In case your existing plan doesn't work:

So what frequency are you running out of the rubidium?

I've admittedly never had to deal with a GPS-aligned T1 reference clock.
I'm assuming you both have to control the exact frequency and also the
timing of the superframe, and probably even the edge alignment?

In my mind, the trick with using an arduino (or other small micro) is to
not bit-bang it but instead to clock one of the internal USART's with an
appropriate clock.   Assuming one disciplines an oscillator to some
multiple of the T1 frequency--possibly even exactly the frequency--one
should be able to divide this down and feed it into the external clock
input on the processor, using that to clock out the bitstream which is
generated by the processor.  The only difficult trick will be to adjust the
superframe bits to match the GPS time.  However with the disciplined clock
this should become rather trivial as you should be able to fix this within
a superframe of the T1, and then clock it every 1544 bits as needed.

The clock disciplining could/should also be done with the microcontroller
controlling an OCXO.  If you're clocking late, just adjust the OCXO to run
a bit faster.  Early, run it a bit slower.

On Thu, Feb 22, 2018 at 6:34 PM, Chuck McCown <> wrote:

> No, I saw it, but I already had the Pi so I ignored it and hoped for the
> best.
> I tried it first with arduino.  Just not enough speed.  And it had the
> jitter problem too.
> I have a method using three TTL/CMOS chips that is going to work... I
> think...
> The only thing separating the gps disciplined signal and the T1 will be a
> D flip flop and a few AND/NAND gates.  So that ought to get me super low
> jitter.
> Trying for stratum I with rubidium hold-over isochronous performance at
> the end of the day.  For cheap.
> *From:* Forrest Christian (List Account)
> *Sent:* Thursday, February 22, 2018 6:27 PM
> *To:* af
> *Subject:* Re: [AFMUG] OT Raspberry PI
> Ok, I think you missed this portion of my email last time:
> *"I'm skeptical that you'll be able to generate a bitstream with enough
> accuracy under Linux, without extreme programming measures.I'd suggest a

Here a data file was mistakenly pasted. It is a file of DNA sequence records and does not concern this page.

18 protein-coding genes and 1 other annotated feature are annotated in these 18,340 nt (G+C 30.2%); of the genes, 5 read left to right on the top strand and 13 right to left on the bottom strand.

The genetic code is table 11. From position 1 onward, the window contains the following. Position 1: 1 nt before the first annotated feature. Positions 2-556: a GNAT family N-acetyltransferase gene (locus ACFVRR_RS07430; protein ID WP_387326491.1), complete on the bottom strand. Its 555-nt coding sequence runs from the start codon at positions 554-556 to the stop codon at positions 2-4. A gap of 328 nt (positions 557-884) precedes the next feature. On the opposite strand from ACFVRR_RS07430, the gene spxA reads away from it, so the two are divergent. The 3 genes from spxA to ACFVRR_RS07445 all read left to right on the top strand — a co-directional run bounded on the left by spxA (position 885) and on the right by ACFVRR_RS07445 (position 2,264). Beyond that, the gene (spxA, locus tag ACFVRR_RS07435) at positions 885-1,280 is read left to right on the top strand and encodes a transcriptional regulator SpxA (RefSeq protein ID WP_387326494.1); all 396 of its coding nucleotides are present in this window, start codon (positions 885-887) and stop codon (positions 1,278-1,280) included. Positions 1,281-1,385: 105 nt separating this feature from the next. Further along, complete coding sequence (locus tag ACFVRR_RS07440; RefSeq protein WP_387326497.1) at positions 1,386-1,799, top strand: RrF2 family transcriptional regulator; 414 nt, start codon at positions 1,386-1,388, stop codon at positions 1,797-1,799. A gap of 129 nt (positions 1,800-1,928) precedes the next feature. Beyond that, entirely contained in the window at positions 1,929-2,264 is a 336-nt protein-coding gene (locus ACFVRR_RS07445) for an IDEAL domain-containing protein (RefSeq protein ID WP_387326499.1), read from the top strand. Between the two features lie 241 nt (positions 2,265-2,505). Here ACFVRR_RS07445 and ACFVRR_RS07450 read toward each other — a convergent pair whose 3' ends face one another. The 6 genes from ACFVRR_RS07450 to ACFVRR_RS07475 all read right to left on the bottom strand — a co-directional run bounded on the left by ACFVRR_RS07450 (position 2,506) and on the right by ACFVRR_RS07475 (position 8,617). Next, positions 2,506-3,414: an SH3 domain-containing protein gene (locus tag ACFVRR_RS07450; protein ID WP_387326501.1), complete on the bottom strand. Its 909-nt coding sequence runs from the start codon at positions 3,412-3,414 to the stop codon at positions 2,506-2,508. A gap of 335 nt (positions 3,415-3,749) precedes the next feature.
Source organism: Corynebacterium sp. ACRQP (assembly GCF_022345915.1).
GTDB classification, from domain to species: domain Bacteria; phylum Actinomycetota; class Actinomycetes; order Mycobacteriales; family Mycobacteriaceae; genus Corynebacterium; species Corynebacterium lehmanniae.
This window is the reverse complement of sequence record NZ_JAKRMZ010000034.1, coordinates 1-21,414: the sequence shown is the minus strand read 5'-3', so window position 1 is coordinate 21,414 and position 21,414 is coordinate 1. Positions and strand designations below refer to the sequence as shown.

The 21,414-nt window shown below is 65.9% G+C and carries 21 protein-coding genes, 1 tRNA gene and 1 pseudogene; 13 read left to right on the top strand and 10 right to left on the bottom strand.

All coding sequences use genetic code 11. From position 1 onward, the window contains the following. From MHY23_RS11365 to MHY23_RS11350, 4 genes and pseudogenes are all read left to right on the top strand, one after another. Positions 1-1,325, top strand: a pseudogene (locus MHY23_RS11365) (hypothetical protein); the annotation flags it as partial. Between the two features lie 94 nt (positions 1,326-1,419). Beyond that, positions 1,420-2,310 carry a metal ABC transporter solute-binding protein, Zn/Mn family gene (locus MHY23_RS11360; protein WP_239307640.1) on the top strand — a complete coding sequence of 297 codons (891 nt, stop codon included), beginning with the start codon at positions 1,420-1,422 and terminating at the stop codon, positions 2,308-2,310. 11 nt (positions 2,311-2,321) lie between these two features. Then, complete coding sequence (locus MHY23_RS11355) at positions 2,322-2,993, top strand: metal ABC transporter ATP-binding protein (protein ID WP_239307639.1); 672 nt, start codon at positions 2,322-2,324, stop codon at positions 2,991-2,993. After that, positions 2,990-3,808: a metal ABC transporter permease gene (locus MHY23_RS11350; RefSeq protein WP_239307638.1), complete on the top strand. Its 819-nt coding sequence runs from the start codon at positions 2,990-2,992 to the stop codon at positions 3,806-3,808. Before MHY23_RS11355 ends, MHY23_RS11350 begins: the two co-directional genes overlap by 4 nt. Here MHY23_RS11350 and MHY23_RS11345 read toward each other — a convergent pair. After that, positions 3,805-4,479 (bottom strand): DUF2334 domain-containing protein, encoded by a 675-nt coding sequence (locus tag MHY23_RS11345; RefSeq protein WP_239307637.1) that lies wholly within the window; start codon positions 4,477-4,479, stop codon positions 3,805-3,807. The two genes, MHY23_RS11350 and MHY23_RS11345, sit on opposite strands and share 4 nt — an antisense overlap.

> digilent chipkit wifire and the arduino ide for this.  You should be able
> to bitbang at least a T1 with this processor (500mhz)"*
> Generally the raspberry pi is great for 'tiny server stuff', or 'user
> interface' stuff, and the arduino and/or microcontrollers will work better
> for what you're looking at, since there isn't an operating system in the
> way.  All arduino really is is a c++ ide with some simplified libraries.
> The wifire product I mentioned is really a PIC32MZ dev board, optimized
> for arduino.  If you've had enough of the arduino ide, you can download the
> microchip ide and program it with a full development kit.
> Honestly for what you are talking about a EUSART in even a low end PIC
> might be able to handle this.  If you program the EUSART into synchronous
> mode you'll just have to stuff a byte into it every 8 bit times and it will
> clock it out for you.  Not sure if the clock rate is adjustable enough for
> you, but if you get a PIC with the NCO peripheral you might be able to
> dynamically adjust the frequency enough to make it work.
> NCO app sheet:
> 90003131A.pdf
> On Thu, Feb 22, 2018 at 3:48 PM, <> wrote:
>> Anyone know how to get my program to run on bare metal?
>> Or at the very least tell Linux that my program is the most important
>> thing in the world and service it above all other things.
>> I am trying to create a timing signal with the Pi.  It is doing it but
>> the jitter is pretty bad.
>> I have researched trying to use an interrupt but there is a pretty low
>> limit on how many times per second you can fire a hardware interrupt.
>> Too low for my application.
> --
> *Forrest Christian* *CEO**, PacketFlux Technologies, Inc.*
> Tel: 406-449-3345 | Address: 3577 Countryside Road, Helena, MT 59602
> |
> <>  <>
>   <>

*Forrest Christian* *CEO**, PacketFlux Technologies, Inc.*
Tel: 406-449-3345 | Address: 3577 Countryside Road, Helena, MT 59602 |
<>  <>

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